Abraham Sharp

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Abraham Sharp

Abraham Sharp (1653 – 18 July 1742) was an English mathematician and astronomer.


Sharp was born in Horton Hall in Little Horton, Bradford, the son of well-to-do merchant John Sharp and Mary (née Clarkson) Sharp and was educated at Bradford Grammar School.[1]

Abraham Sharp's wooden telescope

In 1669 he became a merchant's apprentice before becoming a schoolmaster in Liverpool and subsequently a bookkeeper in London. His wide knowledge of mathematics and astronomy attracted Flamsteed's attention and it was through Flamsteed that Sharp was invited, in 1688, to enter the Greenwich Royal Observatory. There he did notable work, improving instruments and showing great skill as a calculator, publishing Geometry Improved and logarithmic tables.

Sharp calculated pi to 72 decimal places using an arctan sequence, briefly holding the record until John Machin calculated 100 digits in 1706.[2]

He returned to Little Horton in 1694. When the Atlas Coelestis - the largest star map at the time was published -[3] it contained 26 maps of the major constellations visible from Greenwich and two planispheres designed by Sharp.[4]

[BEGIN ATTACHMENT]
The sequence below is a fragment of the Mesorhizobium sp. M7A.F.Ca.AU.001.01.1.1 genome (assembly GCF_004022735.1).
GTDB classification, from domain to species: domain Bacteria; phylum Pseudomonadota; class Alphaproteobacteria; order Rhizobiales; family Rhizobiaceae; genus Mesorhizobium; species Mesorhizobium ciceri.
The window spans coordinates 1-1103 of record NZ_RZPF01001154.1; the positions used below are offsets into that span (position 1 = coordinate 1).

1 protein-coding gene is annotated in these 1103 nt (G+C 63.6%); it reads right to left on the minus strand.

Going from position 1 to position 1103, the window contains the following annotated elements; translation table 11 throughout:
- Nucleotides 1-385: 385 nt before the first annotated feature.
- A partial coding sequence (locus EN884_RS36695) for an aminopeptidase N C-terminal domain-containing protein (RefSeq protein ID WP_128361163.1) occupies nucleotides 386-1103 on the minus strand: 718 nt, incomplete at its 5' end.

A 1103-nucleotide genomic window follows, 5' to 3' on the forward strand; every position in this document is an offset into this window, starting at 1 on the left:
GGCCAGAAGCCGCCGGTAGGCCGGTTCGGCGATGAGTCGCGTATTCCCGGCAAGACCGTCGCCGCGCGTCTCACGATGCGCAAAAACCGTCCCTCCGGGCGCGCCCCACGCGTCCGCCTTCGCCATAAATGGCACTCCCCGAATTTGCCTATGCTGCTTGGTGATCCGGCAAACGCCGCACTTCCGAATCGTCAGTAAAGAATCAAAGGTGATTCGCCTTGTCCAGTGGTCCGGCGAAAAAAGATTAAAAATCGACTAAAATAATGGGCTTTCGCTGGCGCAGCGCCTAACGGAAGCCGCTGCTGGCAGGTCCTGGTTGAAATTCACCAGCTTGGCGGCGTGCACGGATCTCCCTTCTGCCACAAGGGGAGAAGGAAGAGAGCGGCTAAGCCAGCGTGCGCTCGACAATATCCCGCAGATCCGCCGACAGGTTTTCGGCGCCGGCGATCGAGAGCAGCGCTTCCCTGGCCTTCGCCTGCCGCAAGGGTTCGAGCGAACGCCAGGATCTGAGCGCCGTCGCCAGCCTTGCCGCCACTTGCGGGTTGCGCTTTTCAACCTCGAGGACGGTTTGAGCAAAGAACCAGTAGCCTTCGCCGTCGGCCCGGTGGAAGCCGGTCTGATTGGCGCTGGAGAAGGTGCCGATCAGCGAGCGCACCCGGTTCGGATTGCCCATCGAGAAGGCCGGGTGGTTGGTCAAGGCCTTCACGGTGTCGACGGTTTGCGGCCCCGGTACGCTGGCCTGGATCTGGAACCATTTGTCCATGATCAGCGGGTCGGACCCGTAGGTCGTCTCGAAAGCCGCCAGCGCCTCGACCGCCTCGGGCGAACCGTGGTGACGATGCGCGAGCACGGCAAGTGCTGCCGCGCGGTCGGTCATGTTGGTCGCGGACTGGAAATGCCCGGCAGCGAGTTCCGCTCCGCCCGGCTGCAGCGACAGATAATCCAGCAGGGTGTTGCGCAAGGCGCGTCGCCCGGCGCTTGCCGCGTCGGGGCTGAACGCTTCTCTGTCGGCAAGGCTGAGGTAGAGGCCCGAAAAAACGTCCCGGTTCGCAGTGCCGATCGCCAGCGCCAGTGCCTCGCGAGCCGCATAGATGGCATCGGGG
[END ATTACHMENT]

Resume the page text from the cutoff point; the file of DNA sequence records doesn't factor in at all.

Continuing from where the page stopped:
Sharp died in Little Horton in 1742. He was never married. He was a great-uncle of Jesse Ramsden, the scientific instrument maker.[5]

An English translation of a memorial tablet in Latin in Bradford cathedral reads " He was rightly counted among the most accomplished mathematicians of his day. He enjoyed constant friendship with the very famous men of the same repute, notably Flamsteed and the illustrious Newton. He drew up the description of the heavens made by the former of these (Flamsteed) in (astronomical) tables of the greatest accuracy; he also published anonymously various writings and descriptions of instruments perfected by himself... .

The crater Sharp on the Moon is named after him.


  1. ^ "Abraham Sharp". Retrieved 2011-03-14. 
  2. ^ Beckmann, Petr (1971). A History of Pi. New York: St. Martin's Press. p. 102. ISBN 0-312-38185-9. 
  3. ^ Linda Hall Library (ed.). "Flamsteed, John. Atlas coelestis. London, 1729.". Archived from the original on 2011-09-27. Retrieved 2011-05-12. 
  4. ^ Davide Neri. "John Flamsteed, Atlas coelestis". Retrieved 2011-05-08. 
  5. ^ Melmore, S. (1938). "Abraham Sharp's Universal Instrument". The Observatory. 61: 248–250. Bibcode:1938Obs....61..248M. 

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